Mirabelle, Valentine and Serenade: The Forgotten Teen Romance Comics That Defined an Era | social history

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Jhe golden days of British comics in the 1950s and 1960s were a fertile landscape that produced many titles that are fondly remembered today: Dandy and the Beanoand the thrill and adventure of Victor, Valiant, The Hotspurand the original home of Roy des Rovers, Tiger.

But what about mirabelle plum, valentine, Marilyn and Serenade? Almost completely forgotten today, these comics formed the vanguard of the huge British romance comics industry, selling millions of copies over a decade.

Now, thanks to a 40-year mission by a comics historian to track down and preserve those titles, they’ll find new life with a book that will reprint the comics for the first time in six decades.

“These comics were extremely popular in their time, and from the late 1950s to the early 1970s every publisher published weekly romance comics,” says David Roach, whose lifelong obsession with comics brought together what he says is the largest collection. in the country, with at least 600 numbers each valentine and mirabelle plum. “The first British romance comic that I can track down appeared in an issue of a women’s magazine Charm in 1950.”

A copy of Mirabelle from 1957, with illustrations by Shirley Bellwood. Photograph: Rebellion Publishing IP Ltd

After scouring thrift stores, contacting private collectors, and scouring the internet for copies, Roach collected them into a book titled A Very British Affair – The Best of Classic Romance Comics, which will be released in January.

Back issues of romance comics were harder to find than more traditional titles of the time, which may have had to do with how they were treated by their readers. Boys might have been more likely to collect their comics, while girls’ titles might have been seen as disposable ephemera to be disposed of after reading.

The romance comic genre was huge in America immediately after World War II, with titles such as Young Romance, featuring comics from comics luminaries Joe Simon and Jack Kirby, who also created Captain America. But, says Roach, the UK versions took their cue from Europe, where Italy had mostly pioneered romance comics in the magazine. big hotel. Indeed, many of the early comics of the UK titles were translated versions of the Italian comics. Roach says: “Initially British comics used local artists, but from about the mid-1950s they increasingly asked Italian and Spanish artists to illustrate the stories because there were so many romance comics but not enough British artists to make them.”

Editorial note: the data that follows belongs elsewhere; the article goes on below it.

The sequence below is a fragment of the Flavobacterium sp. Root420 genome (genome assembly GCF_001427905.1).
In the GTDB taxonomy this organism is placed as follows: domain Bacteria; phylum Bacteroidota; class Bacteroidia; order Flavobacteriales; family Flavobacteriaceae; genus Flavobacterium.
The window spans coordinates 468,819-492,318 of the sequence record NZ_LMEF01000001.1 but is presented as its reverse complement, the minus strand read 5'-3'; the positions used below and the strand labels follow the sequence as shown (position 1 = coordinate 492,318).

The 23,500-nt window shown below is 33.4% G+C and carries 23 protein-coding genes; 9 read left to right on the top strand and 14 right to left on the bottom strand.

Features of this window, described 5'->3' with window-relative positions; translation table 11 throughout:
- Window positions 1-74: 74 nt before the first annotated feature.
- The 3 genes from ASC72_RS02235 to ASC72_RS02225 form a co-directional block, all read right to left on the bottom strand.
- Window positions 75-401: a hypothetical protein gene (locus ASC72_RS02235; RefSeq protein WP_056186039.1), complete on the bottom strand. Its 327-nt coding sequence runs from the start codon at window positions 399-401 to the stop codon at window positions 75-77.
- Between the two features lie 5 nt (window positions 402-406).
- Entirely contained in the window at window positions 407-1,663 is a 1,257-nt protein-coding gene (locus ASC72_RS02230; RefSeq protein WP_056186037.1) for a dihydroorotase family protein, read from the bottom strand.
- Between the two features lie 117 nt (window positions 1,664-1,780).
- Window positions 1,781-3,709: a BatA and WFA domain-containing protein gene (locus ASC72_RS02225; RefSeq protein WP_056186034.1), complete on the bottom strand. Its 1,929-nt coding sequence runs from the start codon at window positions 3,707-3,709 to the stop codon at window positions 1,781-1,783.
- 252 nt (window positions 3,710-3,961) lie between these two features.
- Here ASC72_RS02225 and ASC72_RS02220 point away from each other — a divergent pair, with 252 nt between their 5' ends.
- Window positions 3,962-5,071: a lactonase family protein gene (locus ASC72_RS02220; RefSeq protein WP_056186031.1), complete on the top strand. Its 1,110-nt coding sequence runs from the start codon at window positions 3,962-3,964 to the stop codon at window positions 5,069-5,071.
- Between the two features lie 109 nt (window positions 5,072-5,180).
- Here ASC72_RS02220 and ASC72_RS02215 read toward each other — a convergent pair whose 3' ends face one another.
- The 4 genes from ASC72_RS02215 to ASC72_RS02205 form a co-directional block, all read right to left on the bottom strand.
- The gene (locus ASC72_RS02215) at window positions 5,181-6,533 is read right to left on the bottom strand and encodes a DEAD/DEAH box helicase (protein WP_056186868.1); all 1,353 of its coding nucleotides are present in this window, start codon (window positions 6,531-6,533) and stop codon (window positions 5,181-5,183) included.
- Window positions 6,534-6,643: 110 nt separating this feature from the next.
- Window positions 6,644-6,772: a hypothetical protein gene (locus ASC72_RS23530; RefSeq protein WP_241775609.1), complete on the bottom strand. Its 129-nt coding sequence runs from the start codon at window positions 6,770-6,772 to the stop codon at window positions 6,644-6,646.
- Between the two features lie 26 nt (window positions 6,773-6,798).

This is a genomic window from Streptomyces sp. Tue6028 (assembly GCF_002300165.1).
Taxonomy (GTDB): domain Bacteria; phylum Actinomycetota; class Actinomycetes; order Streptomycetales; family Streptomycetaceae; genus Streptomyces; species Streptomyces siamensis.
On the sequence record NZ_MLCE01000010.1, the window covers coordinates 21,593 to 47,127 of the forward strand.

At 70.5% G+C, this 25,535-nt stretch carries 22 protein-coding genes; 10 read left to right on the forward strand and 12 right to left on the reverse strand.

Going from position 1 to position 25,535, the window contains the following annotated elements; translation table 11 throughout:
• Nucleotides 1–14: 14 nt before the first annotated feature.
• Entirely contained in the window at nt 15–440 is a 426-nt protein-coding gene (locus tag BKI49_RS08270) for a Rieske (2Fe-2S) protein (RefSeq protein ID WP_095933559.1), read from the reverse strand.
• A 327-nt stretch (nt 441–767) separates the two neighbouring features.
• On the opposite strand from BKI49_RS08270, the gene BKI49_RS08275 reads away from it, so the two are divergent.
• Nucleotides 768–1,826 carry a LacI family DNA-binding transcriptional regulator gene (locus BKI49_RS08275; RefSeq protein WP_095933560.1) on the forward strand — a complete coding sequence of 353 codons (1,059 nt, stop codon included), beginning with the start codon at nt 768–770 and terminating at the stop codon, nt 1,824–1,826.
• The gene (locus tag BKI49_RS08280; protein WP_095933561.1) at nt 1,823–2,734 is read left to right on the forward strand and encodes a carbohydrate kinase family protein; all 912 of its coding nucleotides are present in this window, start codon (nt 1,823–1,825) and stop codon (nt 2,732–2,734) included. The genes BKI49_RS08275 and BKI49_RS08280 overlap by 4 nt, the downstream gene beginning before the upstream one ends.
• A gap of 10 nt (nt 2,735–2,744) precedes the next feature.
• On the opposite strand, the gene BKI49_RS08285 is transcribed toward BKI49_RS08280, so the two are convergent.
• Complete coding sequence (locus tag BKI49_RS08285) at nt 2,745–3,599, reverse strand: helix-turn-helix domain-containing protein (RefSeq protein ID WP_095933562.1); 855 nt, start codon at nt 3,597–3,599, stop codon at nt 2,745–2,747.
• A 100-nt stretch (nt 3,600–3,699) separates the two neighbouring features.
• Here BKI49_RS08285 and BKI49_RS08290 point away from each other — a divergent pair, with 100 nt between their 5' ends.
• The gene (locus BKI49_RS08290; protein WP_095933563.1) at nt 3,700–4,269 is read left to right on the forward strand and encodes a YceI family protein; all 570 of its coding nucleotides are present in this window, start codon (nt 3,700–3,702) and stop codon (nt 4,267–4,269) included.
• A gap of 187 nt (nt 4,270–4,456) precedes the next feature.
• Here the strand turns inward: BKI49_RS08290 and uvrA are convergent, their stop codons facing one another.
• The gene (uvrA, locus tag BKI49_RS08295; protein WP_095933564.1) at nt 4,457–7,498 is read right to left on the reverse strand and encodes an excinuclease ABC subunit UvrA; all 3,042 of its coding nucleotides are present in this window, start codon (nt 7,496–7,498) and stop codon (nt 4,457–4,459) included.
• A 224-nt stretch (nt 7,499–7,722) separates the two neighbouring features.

He approached British comics company Rebellion, which publishes the long-running science fiction weekly 2000AD, with the idea of ​​collecting and reprinting some of these long-lost tapes. Editor Olivia Hicks jumped at the idea – she had done her PhD in girls’ comics and had harbored ambitions to repackage some of the old forgotten titles.

Hicks says, “One difference between British and American romance comics is that the American versions were often about young girls in the first rush of love. British stories often feature women about to get married, or having relationship crises, and being forced to choose what will make them happy.

“They often deal with women and working-class issues, and have more in common with the kitchen sink dramas of the cinema of the day than with American teen romance comics.”

David Roach
Comics historian David Roach. Photography: Emily Roach

One of the strips selected by Roach for the collection is drawn by Mike Hubbard, who illustrated Jane’s long strip for the DailyMirror. It features a working-class girl falling in love with a misfit man against her mother’s wishes. Another deals with a woman in an abusive relationship. “They’re very British,” says Roach. “And then, later, we had stories with a lot of glamor injected thanks to Italian and Spanish artists, with very stylish heroines in the mold of Sophia Loren and Brigitte Bardot.”

The collection also highlights some of the writers and artists from the comics – who very often went uncredited, particularly women such as Jenny Butterworth, Pat Tourret, Shirley Bellwood and Diane Gabbott. By the late 1970s, the comics’ popularity declined and they were replaced by magazines such as Dude and Jackie by photostory features that aped the comic form but used staged images of young models for the panels.

Hicks adds, “This timely book will set the record straight and finally give these amazing comics and their creators their moment in the sun. Brilliant, beautiful, heartfelt and sometimes downright bizarre, this is the essential selection of British romance comics.

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